Don't get too amped about roaming fees ban! Networks drop hike at home hint

Don't get too amped about death of roaming charges? Networks plotting domestic price hike
Roaming remains an expensive business for non-Three customers

New laws requiring mobile networks to abolish roaming charges in the EU are expected to be approved on Tuesday, but a coalition of carriers has warned the average mobile bill may go up as a result.

European Commissioners will vote on whether to outlaw the ramped-up fees incurred when citizens use phones outside of their home nations, with any ruling to come into effect by the end of December 2015.

However, the roaming coalition, which represents 15 operators and virtual networks across the region, said domestic tariffs may see an increase as the networks seek to make up the loss of income.

"There is a risk that domestic tariffs for European consumers will increase," the coalition said which represents Three and Virgin Media in the UK.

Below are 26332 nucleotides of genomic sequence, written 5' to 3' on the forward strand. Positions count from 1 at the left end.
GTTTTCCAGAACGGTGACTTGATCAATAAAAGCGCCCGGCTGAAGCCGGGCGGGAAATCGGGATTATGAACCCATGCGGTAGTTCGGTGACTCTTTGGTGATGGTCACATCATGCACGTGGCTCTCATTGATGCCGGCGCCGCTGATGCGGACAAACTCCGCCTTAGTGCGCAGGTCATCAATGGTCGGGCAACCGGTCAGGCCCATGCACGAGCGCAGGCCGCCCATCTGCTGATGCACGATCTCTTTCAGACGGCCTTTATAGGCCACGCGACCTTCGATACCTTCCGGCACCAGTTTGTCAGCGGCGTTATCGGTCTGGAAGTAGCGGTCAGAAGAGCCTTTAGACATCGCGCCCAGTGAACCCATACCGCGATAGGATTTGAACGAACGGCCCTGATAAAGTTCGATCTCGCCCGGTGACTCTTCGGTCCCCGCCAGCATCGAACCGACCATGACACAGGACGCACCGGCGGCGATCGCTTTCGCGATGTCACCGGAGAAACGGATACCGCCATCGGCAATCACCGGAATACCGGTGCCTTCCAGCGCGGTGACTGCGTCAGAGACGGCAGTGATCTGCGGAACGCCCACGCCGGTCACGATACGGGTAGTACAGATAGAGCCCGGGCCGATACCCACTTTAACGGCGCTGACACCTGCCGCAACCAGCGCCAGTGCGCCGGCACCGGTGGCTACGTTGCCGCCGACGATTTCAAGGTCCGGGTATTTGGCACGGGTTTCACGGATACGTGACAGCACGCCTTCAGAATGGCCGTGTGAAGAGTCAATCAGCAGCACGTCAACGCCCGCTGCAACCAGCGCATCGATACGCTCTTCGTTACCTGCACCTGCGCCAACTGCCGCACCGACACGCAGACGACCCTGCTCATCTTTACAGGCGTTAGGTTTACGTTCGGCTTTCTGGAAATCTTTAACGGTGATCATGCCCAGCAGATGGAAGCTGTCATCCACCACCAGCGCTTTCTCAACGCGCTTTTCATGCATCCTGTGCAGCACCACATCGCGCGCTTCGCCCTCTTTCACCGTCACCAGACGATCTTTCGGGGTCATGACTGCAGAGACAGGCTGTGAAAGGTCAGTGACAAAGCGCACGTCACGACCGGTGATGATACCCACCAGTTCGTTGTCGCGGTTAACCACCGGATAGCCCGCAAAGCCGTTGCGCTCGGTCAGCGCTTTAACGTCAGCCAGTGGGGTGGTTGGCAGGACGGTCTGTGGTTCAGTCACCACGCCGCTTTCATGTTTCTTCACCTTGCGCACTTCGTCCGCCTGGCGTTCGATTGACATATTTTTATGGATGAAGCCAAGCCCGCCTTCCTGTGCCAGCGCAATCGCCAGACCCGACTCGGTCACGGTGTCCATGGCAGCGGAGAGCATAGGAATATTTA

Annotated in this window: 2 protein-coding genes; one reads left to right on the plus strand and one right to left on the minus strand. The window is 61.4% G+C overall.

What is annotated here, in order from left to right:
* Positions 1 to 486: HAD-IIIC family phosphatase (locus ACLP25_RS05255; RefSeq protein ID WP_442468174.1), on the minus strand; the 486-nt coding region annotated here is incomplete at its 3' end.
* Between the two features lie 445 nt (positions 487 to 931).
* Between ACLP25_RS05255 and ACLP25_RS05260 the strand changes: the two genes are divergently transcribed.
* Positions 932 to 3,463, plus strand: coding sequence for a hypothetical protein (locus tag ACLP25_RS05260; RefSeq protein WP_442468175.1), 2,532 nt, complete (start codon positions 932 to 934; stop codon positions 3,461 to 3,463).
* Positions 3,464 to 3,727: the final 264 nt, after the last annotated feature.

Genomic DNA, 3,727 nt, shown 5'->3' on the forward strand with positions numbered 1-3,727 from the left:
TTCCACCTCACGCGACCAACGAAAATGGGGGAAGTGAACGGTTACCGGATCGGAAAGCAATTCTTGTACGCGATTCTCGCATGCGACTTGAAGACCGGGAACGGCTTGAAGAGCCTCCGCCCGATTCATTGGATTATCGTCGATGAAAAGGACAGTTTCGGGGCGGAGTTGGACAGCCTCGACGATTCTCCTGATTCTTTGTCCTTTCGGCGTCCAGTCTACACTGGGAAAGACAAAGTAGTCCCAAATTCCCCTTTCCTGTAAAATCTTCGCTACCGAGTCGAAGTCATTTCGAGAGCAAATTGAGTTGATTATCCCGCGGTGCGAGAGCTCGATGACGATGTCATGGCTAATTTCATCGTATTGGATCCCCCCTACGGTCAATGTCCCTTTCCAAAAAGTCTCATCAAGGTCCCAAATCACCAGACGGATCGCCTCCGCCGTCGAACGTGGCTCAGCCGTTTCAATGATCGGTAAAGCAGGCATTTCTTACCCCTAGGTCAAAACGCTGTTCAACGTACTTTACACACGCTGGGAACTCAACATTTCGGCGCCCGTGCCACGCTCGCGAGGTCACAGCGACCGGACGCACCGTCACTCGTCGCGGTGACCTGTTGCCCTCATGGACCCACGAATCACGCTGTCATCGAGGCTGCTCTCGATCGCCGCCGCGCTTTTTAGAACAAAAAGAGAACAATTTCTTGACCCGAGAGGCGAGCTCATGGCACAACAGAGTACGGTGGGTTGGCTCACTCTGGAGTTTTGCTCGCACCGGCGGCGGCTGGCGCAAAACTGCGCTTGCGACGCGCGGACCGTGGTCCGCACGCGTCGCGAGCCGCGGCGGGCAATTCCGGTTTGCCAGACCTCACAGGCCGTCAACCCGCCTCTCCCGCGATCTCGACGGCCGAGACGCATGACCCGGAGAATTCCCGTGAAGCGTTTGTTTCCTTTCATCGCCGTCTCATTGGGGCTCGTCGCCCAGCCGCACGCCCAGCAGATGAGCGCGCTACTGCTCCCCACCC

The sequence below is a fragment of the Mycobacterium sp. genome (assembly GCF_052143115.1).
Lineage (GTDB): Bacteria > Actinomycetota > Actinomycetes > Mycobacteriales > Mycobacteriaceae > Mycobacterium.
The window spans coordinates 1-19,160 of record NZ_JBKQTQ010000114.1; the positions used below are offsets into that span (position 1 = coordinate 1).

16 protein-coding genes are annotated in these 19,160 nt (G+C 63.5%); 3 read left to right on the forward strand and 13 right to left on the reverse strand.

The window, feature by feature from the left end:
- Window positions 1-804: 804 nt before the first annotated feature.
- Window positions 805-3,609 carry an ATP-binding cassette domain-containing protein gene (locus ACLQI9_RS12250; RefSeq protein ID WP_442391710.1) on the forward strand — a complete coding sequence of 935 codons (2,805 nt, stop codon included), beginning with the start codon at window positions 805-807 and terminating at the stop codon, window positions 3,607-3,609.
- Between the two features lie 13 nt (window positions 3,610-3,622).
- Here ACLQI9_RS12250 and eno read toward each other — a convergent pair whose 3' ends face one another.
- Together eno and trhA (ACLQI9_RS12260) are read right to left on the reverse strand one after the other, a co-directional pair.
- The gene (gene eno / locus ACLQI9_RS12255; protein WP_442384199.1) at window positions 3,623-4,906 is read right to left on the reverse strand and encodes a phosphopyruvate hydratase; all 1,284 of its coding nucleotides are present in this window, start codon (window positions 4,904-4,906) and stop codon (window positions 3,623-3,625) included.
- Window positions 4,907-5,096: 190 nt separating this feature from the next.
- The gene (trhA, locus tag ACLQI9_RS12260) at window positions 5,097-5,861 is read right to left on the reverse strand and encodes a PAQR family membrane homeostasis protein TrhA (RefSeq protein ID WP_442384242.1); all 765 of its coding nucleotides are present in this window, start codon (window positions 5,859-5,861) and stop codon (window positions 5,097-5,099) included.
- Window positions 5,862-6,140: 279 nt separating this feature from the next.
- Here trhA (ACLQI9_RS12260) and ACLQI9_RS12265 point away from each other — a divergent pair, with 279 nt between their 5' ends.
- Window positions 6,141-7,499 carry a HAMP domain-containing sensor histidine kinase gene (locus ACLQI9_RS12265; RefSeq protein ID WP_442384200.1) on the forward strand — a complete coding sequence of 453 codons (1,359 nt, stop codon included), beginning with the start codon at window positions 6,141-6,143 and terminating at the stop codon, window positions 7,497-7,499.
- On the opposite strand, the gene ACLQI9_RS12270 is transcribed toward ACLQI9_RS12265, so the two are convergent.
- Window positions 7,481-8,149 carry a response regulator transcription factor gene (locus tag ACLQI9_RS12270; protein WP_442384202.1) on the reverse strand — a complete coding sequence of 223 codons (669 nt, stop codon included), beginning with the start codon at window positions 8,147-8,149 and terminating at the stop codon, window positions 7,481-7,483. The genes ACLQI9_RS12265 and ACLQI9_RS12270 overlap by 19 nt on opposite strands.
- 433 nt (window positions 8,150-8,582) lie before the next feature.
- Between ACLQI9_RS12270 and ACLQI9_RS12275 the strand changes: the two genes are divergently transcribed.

"Roaming might not be subject to surcharges anymore, but the overall level of tariffs would increase, and non-roaming customers might effectively foot the bill for roaming customers."

Brits losing out

Should the legislation pass, (and an official verdict is expected on April 3), Brits would be able to travel abroad and make use of their own minutes, text and data allowances, rather than be greeted with a large bill upon their return home.

In July, new rules will come into place lowering the cost of wholesale roaming, cutting costs to 5 Euro cents per megabit of data/voice call and two cents per text message. However, Brits are currently forking out less than that when they travel abroad, meaning they'll pay more for travelling in southern Europe.

While July's move is considered a step forward, Brits won't feel the benefit until the proposed abolition comes in December of next year. But will the raising of domestic contracts put paid to any potential savings when we go abroad?

Via Guardian

Chris Smith

A technology journalist, writer and videographer of many magazines and websites including T3, Gadget Magazine and He specializes in applications for smartphones, tablets and handheld devices, with bylines also at The Guardian, WIRED, Trusted Reviews and Wareable. Chris is also the podcast host for The Liverpool Way. As well as tech and football, Chris is a pop-punk fan and enjoys the art of wrasslin'.